Geology of Ohio

Ohio is divided into two distinct geologies: limestone in the western part of Ohio, and sandstone in the eastern part of Ohio. Limestone is nonresistant in humid climates, causing the land to be worn down flat due to erosion over millions of years. Sandstone is a generally resistant type of rock and is eroded very slowly. Sandstone typically covers shale and protects it from weathering and erosion.

Sedimentary Rock Strata

The original horizontal sedimentary rock strata of Ohio consists of limestone layers overlain by shale, which was overlain by sandstone. These layers tilted to form a low arch which then, as a result of erosion, created the Appalachian Mountains to the east. The erosion of the western Ohio limestone and sandstone/shale in the east happened by the Teays river, a preglacial stream, over the course of 200 million years.

Pleistocene Glaciers

The Pleistocene glaciers made their way through Ohio a few hundred thousand years ago. These glaciers were slowed down by the sandstone hills of eastern Ohio, causing the glacial boundary to go no further than Canton. However, since limestone is much more susceptible effects from the glacier, the glacial boundary extends southwards towards northern Kentucky.

(Image Source: Linking Geology and Botany by Jane Forsyth)

Glacial Till

Glacial till is a substrate consisting of lime and clay, and is primarily found in the plains of western Ohio. This substrate is mostly an impermeable soil and provides poor drainage and inadequately aerated. Due to this, water is unable to soak into the ground’s surface, creating pools of low oxygen availability in rainy seasons and intense droughts during dry seasons. The soil in western Ohio is high in nutrients and lime, great for growing plants, compared to eastern Ohio, which has a very low nutrient and acidic substrate.

Substrate for Plants in Western and Eastern Ohio

The basic substrate in western Ohio is limey and has poor drainage and aeration. Eastern Ohio’s substrate is acidic with good drainage but has low nutrients.

Lime-Loving Trees and Shrubs

These five calciphile trees and shrubs have a distribution generally limited to limestone or limey substrates. I found these plants in Battelle Darby Metro Park with limey substrate.

American Hop Hornbeam – Ostrya virginiana

The hop hornbeam got its name because the fruits look like hops, and the bark has fibrous strips like ribbons.

Fragrant Sumac – Rhus aromatica

Fragrant sumac was super neat because when we scratched the leaf, it smelled sort of lemon-y.

Common Hackberry – Celtis occidentalis

Hackberry trees are commonly mistaken as elms, but they can be distinguished by their corky and warty bark.

Blue Ash – Fraxinus quadrangulata


Blue ash has a sort of gelatinous inner bark substance that, when exposed to air, will turn blue.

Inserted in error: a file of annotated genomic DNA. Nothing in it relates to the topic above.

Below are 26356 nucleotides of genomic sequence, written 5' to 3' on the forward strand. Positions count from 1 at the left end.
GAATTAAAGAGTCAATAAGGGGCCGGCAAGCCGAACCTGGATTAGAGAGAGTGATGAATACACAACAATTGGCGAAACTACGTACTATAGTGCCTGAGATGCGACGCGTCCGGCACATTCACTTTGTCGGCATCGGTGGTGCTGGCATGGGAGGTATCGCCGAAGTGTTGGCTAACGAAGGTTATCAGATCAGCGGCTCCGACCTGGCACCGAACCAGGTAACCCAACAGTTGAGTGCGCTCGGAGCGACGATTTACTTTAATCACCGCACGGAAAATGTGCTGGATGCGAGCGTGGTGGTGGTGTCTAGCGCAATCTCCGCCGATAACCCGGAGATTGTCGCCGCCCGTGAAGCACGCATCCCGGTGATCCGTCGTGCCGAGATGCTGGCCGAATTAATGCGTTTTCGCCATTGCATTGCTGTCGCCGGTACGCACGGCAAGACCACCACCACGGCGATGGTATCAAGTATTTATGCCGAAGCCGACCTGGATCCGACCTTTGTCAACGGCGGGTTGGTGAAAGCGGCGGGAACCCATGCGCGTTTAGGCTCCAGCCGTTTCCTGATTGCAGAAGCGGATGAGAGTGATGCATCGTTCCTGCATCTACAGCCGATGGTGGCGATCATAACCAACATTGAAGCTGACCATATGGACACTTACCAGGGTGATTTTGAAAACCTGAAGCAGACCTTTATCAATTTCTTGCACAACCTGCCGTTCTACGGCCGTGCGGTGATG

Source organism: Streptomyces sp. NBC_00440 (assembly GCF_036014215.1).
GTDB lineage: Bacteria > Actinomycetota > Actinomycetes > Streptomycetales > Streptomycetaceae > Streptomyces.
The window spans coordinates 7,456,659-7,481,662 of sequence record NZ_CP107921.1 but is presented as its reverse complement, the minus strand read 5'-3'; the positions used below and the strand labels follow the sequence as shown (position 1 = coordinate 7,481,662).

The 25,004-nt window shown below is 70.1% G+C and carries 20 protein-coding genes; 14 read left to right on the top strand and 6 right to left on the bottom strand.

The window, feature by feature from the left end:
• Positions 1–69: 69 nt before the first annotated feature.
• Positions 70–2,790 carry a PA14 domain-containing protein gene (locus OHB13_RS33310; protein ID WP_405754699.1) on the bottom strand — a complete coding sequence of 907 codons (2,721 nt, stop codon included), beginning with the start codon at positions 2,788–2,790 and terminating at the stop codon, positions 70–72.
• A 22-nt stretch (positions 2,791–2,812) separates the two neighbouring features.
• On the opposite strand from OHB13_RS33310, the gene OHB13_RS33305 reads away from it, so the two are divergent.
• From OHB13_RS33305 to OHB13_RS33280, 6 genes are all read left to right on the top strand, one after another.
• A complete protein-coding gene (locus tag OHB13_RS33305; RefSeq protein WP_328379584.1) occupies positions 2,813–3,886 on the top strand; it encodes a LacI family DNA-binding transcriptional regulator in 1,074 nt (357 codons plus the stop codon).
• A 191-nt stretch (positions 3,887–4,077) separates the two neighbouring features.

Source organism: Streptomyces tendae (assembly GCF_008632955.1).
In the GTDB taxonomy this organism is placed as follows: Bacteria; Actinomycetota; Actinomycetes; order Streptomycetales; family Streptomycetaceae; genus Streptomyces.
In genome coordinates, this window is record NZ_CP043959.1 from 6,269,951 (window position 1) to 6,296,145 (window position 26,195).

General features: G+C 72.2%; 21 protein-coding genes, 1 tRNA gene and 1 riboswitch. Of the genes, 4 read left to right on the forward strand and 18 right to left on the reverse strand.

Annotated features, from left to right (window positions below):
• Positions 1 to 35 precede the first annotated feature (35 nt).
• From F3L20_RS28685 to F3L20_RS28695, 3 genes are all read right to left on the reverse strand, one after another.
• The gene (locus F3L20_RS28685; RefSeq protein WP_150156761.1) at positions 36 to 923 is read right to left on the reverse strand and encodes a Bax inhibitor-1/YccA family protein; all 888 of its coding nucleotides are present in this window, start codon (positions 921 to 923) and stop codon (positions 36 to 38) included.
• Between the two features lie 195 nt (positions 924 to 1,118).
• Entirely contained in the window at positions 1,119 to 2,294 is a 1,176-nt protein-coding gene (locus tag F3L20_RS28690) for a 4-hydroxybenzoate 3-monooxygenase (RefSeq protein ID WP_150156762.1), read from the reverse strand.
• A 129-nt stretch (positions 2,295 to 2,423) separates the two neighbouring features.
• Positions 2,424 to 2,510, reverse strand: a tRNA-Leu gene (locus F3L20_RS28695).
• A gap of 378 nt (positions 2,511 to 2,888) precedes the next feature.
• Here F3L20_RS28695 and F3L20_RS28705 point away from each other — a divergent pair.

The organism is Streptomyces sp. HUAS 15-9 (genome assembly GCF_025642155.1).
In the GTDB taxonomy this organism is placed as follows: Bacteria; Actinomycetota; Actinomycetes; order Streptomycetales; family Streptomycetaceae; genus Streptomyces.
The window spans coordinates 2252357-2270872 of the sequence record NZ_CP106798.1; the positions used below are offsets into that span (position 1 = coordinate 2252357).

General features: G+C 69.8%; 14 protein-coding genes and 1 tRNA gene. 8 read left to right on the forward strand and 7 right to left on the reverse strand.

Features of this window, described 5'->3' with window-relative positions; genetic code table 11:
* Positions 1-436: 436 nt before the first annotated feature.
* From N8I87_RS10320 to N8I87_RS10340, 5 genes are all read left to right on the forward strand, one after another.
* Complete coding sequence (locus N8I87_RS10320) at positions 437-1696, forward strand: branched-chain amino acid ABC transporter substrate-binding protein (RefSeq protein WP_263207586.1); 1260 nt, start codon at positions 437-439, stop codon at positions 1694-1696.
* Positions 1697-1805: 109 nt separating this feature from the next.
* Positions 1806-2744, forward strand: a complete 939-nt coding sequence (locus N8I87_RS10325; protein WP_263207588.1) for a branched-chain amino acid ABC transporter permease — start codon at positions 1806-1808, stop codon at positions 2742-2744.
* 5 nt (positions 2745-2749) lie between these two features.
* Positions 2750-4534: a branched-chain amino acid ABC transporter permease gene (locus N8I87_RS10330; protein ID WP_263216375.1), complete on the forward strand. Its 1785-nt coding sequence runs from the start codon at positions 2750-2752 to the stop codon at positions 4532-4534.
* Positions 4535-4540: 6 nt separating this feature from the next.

Chinquapin/Chinkapin Oak – Quercus muehlenbergii

These trees can be identified by their ashy/light grey bark that can break into thin and narrow flakes.

Trees and Shrubs that Occupy the Glacial Till of Western Ohio

These five species of trees/shrubs generally are found in clay-rich and high-lime substrates, typically found in the glacial till of western Ohio:

  • Red Oak
  • Sugar Maple
  • Beech
  • Shagbark Hickory
  • White Oak

Trees and Shrubs that Occupy Eastern Ohio

These five species of trees/shrubs are generally found in the sandstone hill of eastern Ohio:

  • Chestnut Oak
  • Sourwood
  • Pitch Pine
  • Scrub Pine
  • Eastern Hemlock


Major Determinant of Distribution of Species

  • Sweet buckeye: is not located within the glacial boundary, possibly because of the limey substrate. Unable to repopulate in high levels of lime in the glacial till.
  • Hemlock: is located in eastern Ohio north of the glacial boundary. Restricted to the sandstone of eastern Ohio and the cool, moist environments of valleys.
  • Rhododendron: located in both glaciated and unglaciated areas, caused by the pre-glacial migration of the Teays river (this was later changed due to the glacier). Migrated from the Appalachian highlands through the river.


Cedar Bog History

The Cedar Bog –actually a fen– is located in Champagne County in Ohio. Unlike a bog, fens “flush” water by draining into the groundwater, which contains dissolved limestone. Cedar bog is located in the glaciated part of Ohio, which left the cite in the bottom of a valley. It is surrounded by hills that consist mostly of limestone gravel as well as sand, allowing for water to flow through easily and causes the valley to be a great aquifer, holding in a lot of groundwater.

(Image Source: Cedar Bog Interpretive Signs)

Scavenger Hunt – Two Wind-Pollinated Plants

Giant Ragweed – Ambrosia trifida

Since giant ragweed is wind-pollinated, it can be a person’s worst nightmare if they suffer from allergies. Giant ragweed is invasive, compared to its smaller ragweed counterparts, and can outcompete other plants. This plant can be identified by its incredible height — sometimes even reaching 7 ft tall.

Yellow Indiangrass – Sorghastrum nutans

Indiangrass can be identified by its golden-brown plumage, and can grow from 3-7 ft tall.